Written by The Business Journal Staff
J.P. Shamshoian, President
What you do:
I ensure that our actions are true to our mission, that our clients and agents stay first in our priorities and that we are growing aggressively and responsibly.
I graduated with a double major in political science and creative writing from Emory University, and I have an MBA from Fresno State.
Married to Margaret Ann Shamshoian. Baby girl due in February.
How many Realtors currently work for you and how did your company get to be one of the highest-volume real estate offices in the Valley, Shamshoian?
We have about 155 Realtors under our flag. Our story is a testament to slow, responsible growth. We have never — and will never — focus on recruiting. As a company ethic, we feel that we owe a duty to our existing associates to focus our time on creating and maintaining the best possible environment for success.
What are the biggest changes you’ve seen in the market recently, Shamshoian?
The obvious answer here is the influence of technology on our business, but the way it has changed the business is not so obvious. For years, there was concern that Zillow and other sites would disintermediate the Realtor. On the contrary, though buyers and sellers are more knowledgeable in some ways, the lack of reliability of information and the added interest in housing has increased the demand for our services. We think the future is very bright for our industry.
What are the most important issues/challenges facing the real estate industry today, Shamshoian?
This may be a bit too wonky, but there are long standing statutory carve outs that allow for Realtors to enjoy independent contractor status instead of employee status. Those statutes are currently under attack, and if we have to reclassify our Realtors, it would cause tectonic changes to our industry. The public also needs to be aware that the mortgage interest deduction is constantly under attack. Losing our nation’s most time-honored and important tax break would change the nature of home ownership dramatically.
What do you say to people who ask you whether the market is going to go up or down in the future, Shamshoian?
Long term, that’s an easy question. We have a fixed supply of earth and an ever-increasing demand for it. Real estate has to go up over time. Short term, I think we have some mitigating factors to worry about. Rates look to be on the rise, which will lower purchasing power. Also, if the recent tragedy in Paris destabilizes our relative time of peace, we may see far reaching ripple effects touch our housing market. That said, I’m bullish on our market. Job growth is strong, it’s raining while I write this and high-speed rail (if it ever happens) promises to bring a fresh crop of upwardly mobile young people to the Valley.
What advice would you give a young person today who is considering a career in real estate, Shamshoian?
Expect to work hard. If you think selling real estate seems like an easy way to make a living, think again. Realtors play a pivotal role in their clients’ lives and the job requires a huge commitment of time and energy in order to be done the right way. Prepare for long, abnormal hours and commit yourself to honesty and professionalism.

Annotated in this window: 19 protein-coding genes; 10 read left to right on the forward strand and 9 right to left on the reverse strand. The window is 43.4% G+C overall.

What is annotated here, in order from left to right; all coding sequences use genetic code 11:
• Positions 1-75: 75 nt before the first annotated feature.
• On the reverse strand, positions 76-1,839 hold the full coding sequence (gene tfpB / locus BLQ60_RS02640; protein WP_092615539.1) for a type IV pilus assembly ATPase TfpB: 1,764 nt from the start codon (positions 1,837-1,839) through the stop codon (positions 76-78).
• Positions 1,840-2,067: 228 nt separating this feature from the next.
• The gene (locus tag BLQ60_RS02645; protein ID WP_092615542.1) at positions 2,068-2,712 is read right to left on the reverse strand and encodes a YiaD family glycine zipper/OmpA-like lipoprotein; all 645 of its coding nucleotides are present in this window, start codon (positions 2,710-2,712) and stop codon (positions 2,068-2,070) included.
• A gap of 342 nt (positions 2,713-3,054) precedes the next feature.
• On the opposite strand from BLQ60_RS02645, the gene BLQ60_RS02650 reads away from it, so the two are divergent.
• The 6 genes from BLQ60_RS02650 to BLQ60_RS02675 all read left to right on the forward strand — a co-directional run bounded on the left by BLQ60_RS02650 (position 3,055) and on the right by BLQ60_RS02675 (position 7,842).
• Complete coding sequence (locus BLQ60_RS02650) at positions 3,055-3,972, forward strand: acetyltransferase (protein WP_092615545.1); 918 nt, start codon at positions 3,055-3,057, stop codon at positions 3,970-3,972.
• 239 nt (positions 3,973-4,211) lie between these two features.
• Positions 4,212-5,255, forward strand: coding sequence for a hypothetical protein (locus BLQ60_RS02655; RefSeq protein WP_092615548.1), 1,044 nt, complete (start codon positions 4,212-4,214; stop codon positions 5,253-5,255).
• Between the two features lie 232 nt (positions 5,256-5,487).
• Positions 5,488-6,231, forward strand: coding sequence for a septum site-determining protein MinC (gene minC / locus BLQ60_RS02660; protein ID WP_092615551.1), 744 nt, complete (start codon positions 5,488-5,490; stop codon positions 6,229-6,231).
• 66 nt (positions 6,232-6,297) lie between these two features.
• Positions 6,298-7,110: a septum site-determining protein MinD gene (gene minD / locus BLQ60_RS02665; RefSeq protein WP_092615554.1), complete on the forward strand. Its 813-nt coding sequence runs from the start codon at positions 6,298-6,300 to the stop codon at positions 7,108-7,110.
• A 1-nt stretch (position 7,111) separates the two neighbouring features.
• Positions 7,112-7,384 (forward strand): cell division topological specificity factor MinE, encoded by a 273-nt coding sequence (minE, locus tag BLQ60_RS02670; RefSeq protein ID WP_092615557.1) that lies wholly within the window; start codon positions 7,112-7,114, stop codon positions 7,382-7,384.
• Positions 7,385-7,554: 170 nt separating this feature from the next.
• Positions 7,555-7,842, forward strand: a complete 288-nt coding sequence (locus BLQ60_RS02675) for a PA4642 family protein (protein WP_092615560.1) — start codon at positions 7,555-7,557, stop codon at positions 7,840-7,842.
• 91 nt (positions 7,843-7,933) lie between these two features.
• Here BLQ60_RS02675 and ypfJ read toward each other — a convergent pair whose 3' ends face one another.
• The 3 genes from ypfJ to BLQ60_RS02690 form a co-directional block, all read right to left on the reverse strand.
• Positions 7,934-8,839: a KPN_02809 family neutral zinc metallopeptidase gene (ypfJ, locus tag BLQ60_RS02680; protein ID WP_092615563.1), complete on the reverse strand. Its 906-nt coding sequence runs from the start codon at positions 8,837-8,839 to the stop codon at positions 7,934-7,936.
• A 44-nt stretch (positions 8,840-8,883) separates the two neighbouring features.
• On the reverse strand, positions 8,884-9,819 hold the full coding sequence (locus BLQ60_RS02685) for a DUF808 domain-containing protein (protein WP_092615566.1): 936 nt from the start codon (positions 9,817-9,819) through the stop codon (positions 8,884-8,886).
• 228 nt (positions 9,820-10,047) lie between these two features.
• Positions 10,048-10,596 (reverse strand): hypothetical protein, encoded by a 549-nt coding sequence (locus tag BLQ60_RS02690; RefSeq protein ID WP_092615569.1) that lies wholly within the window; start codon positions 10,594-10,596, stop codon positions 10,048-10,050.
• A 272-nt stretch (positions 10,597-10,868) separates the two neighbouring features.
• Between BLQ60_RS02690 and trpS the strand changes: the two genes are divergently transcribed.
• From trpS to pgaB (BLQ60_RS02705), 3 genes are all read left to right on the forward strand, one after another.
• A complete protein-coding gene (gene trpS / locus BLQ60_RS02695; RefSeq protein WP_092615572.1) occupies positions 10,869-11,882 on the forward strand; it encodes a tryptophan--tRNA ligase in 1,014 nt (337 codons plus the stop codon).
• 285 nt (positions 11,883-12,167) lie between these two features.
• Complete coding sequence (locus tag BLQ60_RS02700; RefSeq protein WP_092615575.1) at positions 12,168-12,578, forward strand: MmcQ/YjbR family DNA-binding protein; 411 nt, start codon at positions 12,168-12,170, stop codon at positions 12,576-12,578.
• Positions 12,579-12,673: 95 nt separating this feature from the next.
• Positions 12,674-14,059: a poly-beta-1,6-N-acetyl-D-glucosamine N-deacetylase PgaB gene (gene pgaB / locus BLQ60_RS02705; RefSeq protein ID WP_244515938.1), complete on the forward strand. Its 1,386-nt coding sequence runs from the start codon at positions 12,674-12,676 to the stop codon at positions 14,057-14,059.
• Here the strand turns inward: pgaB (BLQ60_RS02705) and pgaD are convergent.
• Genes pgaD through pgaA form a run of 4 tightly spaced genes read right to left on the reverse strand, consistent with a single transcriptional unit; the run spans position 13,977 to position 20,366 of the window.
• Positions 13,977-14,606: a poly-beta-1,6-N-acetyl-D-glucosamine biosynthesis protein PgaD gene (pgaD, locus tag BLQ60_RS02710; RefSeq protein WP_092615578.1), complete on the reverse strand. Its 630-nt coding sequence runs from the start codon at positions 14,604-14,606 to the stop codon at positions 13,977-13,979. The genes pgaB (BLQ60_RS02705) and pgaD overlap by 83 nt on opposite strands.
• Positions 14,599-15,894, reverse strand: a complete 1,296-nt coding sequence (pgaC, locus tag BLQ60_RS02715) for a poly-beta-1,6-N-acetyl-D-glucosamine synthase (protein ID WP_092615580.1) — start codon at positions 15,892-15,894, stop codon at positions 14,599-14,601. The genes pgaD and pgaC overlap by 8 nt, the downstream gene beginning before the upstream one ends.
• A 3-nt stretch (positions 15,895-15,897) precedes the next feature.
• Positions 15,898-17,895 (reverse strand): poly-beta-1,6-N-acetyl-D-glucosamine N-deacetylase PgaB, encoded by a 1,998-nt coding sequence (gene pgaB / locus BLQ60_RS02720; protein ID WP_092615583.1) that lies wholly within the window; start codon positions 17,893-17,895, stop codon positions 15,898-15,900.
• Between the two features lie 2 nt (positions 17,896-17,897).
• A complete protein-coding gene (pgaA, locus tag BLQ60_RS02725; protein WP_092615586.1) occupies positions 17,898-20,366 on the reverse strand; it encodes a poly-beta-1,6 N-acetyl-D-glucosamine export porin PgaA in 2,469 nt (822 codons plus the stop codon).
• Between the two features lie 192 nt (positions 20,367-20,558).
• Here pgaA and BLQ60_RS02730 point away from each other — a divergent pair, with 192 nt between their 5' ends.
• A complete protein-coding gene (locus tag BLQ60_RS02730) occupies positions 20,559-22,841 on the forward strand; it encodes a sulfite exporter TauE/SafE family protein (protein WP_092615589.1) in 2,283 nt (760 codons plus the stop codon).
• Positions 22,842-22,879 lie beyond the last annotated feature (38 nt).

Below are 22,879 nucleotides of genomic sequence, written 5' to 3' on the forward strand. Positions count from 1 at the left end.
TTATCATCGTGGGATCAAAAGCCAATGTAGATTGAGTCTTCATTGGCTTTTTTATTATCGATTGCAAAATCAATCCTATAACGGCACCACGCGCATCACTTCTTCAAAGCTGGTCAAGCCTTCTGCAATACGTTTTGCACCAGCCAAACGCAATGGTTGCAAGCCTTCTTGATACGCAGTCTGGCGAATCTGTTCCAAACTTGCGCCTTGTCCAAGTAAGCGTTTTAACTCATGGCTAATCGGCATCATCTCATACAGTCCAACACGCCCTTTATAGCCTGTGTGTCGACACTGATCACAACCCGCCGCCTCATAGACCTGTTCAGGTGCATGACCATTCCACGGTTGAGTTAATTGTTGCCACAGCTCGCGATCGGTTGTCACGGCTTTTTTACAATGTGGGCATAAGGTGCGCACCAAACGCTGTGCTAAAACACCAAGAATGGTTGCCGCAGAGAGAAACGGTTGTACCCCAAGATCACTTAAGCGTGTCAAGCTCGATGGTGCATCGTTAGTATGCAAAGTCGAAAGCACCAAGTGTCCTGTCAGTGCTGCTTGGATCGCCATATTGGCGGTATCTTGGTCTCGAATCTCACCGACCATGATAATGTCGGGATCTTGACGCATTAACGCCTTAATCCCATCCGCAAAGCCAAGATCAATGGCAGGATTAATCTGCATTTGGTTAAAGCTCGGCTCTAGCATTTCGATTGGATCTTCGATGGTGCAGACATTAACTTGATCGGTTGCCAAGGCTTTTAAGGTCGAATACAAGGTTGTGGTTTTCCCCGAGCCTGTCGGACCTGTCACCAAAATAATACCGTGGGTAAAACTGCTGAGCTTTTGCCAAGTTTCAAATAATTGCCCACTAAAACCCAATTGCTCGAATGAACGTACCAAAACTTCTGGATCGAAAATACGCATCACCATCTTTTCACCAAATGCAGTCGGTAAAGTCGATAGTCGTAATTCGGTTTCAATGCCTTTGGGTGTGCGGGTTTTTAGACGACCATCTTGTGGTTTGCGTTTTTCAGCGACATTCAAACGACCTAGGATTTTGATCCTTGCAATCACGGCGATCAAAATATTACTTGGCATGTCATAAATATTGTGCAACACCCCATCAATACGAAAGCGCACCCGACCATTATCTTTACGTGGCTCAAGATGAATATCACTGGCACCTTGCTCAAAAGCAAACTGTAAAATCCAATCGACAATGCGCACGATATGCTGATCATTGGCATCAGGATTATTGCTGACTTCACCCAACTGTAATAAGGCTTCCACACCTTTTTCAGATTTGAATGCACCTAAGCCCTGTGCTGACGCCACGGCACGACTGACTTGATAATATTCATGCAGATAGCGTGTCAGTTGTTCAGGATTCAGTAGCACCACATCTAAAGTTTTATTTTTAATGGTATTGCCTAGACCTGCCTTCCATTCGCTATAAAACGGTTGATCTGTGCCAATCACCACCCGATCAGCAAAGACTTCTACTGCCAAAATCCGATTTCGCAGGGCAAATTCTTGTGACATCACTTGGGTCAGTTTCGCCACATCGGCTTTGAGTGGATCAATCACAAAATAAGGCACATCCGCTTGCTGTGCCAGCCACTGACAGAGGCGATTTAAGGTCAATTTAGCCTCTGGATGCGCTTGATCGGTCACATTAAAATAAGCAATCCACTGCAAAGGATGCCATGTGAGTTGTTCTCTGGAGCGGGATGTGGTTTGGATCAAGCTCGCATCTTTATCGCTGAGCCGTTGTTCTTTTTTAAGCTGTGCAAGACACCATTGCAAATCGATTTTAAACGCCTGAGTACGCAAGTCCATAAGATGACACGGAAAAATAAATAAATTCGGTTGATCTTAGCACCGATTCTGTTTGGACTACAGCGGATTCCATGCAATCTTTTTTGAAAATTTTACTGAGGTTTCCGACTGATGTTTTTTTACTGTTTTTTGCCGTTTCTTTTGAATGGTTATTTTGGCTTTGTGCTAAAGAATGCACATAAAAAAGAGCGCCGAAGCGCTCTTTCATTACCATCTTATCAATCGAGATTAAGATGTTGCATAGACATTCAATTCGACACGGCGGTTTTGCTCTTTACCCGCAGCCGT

What was the best advice you ever received and who did it come from?
A few years ago, my mom was going through a particularly tough time. She had a major health scare, both of her parents passed in a short window of time and she was going through a divorce. I asked her how she stayed so relentlessly positive all the time, and I’ll never forget her answer: “If you fill your heart with gratitude for all the good things in life, there isn’t much room left for sadness.”
Who or what has been the biggest influence on your career, Shamshoian?
My dad has been my professional role model, inspiration and, from time to time, my foil. He taught me how to lead with love, how to subvert my own interests to serve others and he’s forced me to take good risks, sometimes against my more conservative nature.
What are your roots in the Central Valley, Shamshoian?
Save for some time away for school, I have lived my entire life in Fresno. I’m a Northwest Fresno boy. I grew up at First Presbyterian Church, graduated from Bullard High School and never missed a Fresno State football or basketball game until well into my teens.
What was your very first job and what did you learn from it, Shamshoian?
I worked for my dad’s developing partner, Cyrus Madison, during summers in high school. I learned that there is no replacement for hard work. I was the worst employee in the history of employees in those days.
What do you like to do in your spare time, Shamshoian?
Free time is not a big part of my life right now, but when I have it, I love to listen to my wife play the piano and sing. I also spend a lot of time playing bad golf at San Joaquin Country Club and doing my part to add to obesity trends at Annex Kitchen.